Water rights may get clearer for kayak parks

Kayak parks and other recreational water uses will be considered "more fairly" after political changes on the Colorado Water Conservation Board, state water officials said Wednesday.

The appointment this week of a new agency director and the replacement of a board member known for his antipathy toward "non-consumptive uses" marks a turning point in how those proposals will be viewed under Gov. Bill Ritter, according to water officials and advocates.

"We're looking to dramatically change our position," Alexandra Davis, assistant water director for the Division of Natural Resources, told the Northwest Colorado Council of Governments' influential Water Quality and Quantity Committee.

The recreational water rights — first created by state water courts in 1992 and established in law a decade later — are part of the state's seniority-based priority system and require that upstream users allow sufficient amounts of water to flow past.

Under recently retired director Rod Kuharich, the 11-member appointed board often opposed proposals for attractions such as kayak parks sought by more than a dozen towns, ranging from Steamboat Springs to Pueblo.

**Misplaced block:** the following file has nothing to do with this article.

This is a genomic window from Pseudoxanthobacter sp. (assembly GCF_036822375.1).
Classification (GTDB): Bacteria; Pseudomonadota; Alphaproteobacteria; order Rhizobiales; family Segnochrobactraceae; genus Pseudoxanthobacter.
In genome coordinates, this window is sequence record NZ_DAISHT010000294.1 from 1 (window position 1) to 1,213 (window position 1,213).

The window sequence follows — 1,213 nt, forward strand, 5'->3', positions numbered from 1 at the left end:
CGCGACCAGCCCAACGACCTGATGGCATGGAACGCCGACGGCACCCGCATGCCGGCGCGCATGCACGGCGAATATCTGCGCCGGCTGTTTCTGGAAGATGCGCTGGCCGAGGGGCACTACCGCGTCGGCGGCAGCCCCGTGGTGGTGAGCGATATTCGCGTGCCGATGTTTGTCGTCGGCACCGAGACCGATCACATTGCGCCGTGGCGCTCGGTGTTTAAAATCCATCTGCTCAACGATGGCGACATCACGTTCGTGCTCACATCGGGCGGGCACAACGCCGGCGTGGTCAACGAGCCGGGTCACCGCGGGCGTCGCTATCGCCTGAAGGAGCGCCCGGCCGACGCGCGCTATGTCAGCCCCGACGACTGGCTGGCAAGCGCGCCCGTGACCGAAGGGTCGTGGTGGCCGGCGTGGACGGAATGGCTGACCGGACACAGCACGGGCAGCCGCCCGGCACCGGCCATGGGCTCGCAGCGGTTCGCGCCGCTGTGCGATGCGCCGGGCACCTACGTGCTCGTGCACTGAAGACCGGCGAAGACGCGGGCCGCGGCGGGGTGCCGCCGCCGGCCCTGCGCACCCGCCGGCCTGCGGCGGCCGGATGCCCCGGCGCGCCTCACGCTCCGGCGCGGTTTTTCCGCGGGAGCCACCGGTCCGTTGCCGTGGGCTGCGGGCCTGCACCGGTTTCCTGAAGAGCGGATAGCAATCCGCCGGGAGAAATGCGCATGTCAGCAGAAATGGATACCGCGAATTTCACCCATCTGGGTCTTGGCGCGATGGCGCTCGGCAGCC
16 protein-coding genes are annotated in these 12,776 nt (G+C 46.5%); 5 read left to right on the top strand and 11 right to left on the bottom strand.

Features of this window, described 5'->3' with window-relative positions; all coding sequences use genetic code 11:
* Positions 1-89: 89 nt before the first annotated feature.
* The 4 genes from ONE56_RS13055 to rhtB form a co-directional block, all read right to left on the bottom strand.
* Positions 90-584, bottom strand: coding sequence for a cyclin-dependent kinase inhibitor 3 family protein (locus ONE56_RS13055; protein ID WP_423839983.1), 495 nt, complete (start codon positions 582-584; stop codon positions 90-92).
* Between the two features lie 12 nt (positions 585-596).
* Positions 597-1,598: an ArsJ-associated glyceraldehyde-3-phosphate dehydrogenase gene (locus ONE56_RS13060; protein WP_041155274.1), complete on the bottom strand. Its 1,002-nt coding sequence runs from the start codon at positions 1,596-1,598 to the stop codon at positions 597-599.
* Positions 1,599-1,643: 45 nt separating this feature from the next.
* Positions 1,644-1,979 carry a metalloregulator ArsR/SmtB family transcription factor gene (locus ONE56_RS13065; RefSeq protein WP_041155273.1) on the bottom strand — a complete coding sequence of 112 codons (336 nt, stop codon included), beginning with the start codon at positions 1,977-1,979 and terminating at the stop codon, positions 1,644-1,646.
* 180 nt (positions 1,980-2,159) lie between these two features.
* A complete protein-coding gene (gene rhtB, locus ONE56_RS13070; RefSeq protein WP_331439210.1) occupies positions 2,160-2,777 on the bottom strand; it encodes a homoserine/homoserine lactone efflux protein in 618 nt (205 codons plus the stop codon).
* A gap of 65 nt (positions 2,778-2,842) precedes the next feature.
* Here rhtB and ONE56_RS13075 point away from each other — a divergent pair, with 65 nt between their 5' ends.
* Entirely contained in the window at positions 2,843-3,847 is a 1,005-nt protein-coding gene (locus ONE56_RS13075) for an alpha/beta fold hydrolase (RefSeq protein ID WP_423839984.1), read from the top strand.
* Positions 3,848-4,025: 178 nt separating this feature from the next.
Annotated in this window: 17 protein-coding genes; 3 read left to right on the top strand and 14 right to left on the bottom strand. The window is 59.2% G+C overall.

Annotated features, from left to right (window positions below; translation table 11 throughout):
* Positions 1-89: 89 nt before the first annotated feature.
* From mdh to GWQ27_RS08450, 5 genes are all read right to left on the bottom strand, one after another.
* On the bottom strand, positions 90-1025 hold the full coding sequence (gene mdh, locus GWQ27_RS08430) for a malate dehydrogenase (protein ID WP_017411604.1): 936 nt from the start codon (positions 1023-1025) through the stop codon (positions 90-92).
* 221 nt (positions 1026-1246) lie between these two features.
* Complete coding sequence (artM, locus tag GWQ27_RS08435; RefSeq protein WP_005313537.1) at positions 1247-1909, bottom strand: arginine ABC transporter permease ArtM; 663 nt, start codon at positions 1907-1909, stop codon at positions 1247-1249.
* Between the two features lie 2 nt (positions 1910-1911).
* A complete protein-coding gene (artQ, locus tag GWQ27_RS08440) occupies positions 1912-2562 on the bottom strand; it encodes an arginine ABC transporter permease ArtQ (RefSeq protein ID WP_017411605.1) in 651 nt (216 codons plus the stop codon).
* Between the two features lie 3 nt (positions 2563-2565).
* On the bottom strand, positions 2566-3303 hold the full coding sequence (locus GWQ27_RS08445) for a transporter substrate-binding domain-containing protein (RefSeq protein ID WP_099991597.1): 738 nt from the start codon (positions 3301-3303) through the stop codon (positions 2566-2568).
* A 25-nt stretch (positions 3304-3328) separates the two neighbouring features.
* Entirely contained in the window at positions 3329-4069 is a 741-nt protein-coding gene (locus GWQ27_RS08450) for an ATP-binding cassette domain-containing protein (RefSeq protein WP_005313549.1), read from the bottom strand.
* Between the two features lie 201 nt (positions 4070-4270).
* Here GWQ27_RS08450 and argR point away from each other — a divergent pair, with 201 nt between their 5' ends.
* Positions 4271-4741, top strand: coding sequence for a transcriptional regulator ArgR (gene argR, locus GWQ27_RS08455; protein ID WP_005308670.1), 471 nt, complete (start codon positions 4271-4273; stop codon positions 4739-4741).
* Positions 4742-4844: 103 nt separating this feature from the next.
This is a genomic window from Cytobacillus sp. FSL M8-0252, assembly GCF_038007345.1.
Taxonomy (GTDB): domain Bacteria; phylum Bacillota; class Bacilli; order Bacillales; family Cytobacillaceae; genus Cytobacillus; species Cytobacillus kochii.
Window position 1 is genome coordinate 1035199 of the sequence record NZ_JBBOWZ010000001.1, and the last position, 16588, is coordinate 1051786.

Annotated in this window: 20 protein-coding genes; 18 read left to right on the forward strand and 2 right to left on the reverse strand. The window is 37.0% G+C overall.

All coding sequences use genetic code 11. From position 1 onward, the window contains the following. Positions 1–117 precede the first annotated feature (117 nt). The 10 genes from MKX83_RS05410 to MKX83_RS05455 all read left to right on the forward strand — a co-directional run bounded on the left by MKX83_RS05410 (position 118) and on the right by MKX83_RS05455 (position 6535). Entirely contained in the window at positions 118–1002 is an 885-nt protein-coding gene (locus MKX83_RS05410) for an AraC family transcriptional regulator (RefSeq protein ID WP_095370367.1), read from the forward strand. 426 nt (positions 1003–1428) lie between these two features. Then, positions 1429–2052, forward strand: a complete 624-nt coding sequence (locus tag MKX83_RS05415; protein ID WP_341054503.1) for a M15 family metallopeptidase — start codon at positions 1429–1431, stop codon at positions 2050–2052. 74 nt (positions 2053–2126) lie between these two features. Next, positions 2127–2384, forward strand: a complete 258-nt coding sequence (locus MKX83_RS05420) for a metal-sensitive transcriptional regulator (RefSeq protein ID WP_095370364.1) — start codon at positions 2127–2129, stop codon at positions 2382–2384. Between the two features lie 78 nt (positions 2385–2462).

"Our sense is the last director burned a lot of bridges on the Western Slope, with the environmental community and with the conservation community," Davis said.

Charged with "building those bridges back," Davis said, is Jennifer Gimbel, a water-law expert who was named as the board's new director Tuesday.

Geoff Blakeslee, the Yampa River project director for the Nature Conservancy, took the seat formerly held by rancher Tom Sharp, an outspoken critic of setting aside water for recreation rather than traditional uses, such as agriculture and municipal supplies.

"I think the board lost a lot of credibility in its almost obstinate opposition to the idea that recreational use is a legitimate use of water," said board chairman John Redifer.

Drew Peternell, director of the Colorado Water Project for Trout Unlimited, said the water-conservation board has appeared philosophically reluctant to approve recreational rights in a state where demand exceeds supply.

"The CWCB guards very jealously that authority and historically has gone to great lengths to prevent those from being recognized," he said. "My impression is that things are going to be more friendly."

Summit County Commissioner Tom Long, a water rights authority and fourth-generation rancher, brushed off the suggestion that recreational uses have gotten short shrift from the old guard, noting that procuring any new water right is difficult.

"It does represent a change. I won't deny that," Long said. "But most of the communities over here got (recreational water rights) in spite of the CWCB."

Steve Lipsher: 970-513-9495 or slipsher@denverpost.com